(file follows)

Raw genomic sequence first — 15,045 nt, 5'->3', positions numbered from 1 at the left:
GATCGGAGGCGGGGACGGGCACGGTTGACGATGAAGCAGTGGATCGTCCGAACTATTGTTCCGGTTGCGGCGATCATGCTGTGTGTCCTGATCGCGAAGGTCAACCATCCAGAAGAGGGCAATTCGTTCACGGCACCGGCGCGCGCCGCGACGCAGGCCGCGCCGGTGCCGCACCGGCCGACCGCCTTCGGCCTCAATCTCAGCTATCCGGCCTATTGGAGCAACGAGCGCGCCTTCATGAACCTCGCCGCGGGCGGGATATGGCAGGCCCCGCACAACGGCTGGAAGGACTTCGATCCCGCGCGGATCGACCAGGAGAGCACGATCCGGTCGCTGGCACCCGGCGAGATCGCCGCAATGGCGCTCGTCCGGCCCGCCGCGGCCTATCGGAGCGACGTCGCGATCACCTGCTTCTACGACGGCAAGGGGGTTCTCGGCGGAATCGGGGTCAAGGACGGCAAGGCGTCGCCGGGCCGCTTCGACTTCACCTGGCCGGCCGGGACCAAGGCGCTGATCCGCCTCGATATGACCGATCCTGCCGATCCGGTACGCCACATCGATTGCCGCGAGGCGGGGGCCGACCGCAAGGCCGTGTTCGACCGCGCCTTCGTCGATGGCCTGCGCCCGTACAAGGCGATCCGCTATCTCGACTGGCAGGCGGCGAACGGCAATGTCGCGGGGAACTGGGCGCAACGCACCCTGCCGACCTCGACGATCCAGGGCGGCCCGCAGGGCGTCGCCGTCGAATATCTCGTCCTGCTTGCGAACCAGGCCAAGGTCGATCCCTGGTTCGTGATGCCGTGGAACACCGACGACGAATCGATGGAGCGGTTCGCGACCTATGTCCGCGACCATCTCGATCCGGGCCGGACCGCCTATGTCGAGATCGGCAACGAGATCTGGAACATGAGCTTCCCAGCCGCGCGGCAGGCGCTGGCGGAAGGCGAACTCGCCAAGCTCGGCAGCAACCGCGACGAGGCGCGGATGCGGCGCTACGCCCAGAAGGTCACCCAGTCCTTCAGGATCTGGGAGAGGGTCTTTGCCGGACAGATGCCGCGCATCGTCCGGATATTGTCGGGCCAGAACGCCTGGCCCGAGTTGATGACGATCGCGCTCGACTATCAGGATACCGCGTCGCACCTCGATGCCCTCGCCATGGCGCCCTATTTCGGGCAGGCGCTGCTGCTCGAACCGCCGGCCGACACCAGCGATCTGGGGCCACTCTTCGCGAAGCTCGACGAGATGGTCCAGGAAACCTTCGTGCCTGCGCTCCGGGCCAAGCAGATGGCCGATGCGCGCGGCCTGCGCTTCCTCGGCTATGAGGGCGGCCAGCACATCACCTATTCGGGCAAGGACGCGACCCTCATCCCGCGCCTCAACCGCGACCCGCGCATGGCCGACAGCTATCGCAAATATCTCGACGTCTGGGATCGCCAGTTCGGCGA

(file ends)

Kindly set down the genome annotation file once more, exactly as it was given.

Raw genomic sequence first — 15,045 nt, 5'->3', positions numbered from 1 at the left:
GATCGGAGGCGGGGACGGGCACGGTTGACGATGAAGCAGTGGATCGTCCGAACTATTGTTCCGGTTGCGGCGATCATGCTGTGTGTCCTGATCGCGAAGGTCAACCATCCAGAAGAGGGCAATTCGTTCACGGCACCGGCGCGCGCCGCGACGCAGGCCGCGCCGGTGCCGCACCGGCCGACCGCCTTCGGCCTCAATCTCAGCTATCCGGCCTATTGGAGCAACGAGCGCGCCTTCATGAACCTCGCCGCGGGCGGGATATGGCAGGCCCCGCACAACGGCTGGAAGGACTTCGATCCCGCGCGGATCGACCAGGAGAGCACGATCCGGTCGCTGGCACCCGGCGAGATCGCCGCAATGGCGCTCGTCCGGCCCGCCGCGGCCTATCGGAGCGACGTCGCGATCACCTGCTTCTACGACGGCAAGGGGGTTCTCGGCGGAATCGGGGTCAAGGACGGCAAGGCGTCGCCGGGCCGCTTCGACTTCACCTGGCCGGCCGGGACCAAGGCGCTGATCCGCCTCGATATGACCGATCCTGCCGATCCGGTACGCCACATCGATTGCCGCGAGGCGGGGGCCGACCGCAAGGCCGTGTTCGACCGCGCCTTCGTCGATGGCCTGCGCCCGTACAAGGCGATCCGCTATCTCGACTGGCAGGCGGCGAACGGCAATGTCGCGGGGAACTGGGCGCAACGCACCCTGCCGACCTCGACGATCCAGGGCGGCCCGCAGGGCGTCGCCGTCGAATATCTCGTCCTGCTTGCGAACCAGGCCAAGGTCGATCCCTGGTTCGTGATGCCGTGGAACACCGACGACGAATCGATGGAGCGGTTCGCGACCTATGTCCGCGACCATCTCGATCCGGGCCGGACCGCCTATGTCGAGATCGGCAACGAGATCTGGAACATGAGCTTCCCAGCCGCGCGGCAGGCGCTGGCGGAAGGCGAACTCGCCAAGCTCGGCAGCAACCGCGACGAGGCGCGGATGCGGCGCTACGCCCAGAAGGTCACCCAGTCCTTCAGGATCTGGGAGAGGGTCTTTGCCGGACAGATGCCGCGCATCGTCCGGATATTGTCGGGCCAGAACGCCTGGCCCGAGTTGATGACGATCGCGCTCGACTATCAGGATACCGCGTCGCACCTCGATGCCCTCGCCATGGCGCCCTATTTCGGGCAGGCGCTGCTGCTCGAACCGCCGGCCGACACCAGCGATCTGGGGCCACTCTTCGCGAAGCTCGACGAGATGGTCCAGGAAACCTTCGTGCCTGCGCTCCGGGCCAAGCAGATGGCCGATGCGCGCGGCCTGCGCTTCCTCGGCTATGAGGGCGGCCAGCACATCACCTATTCGGGCAAGGACGCGACCCTCATCCCGCGCCTCAACCGCGACCCGCGCATGGCCGACAGCTATCGCAAATATCTCGACGTCTGGGATCGCCAGTTCGGCGA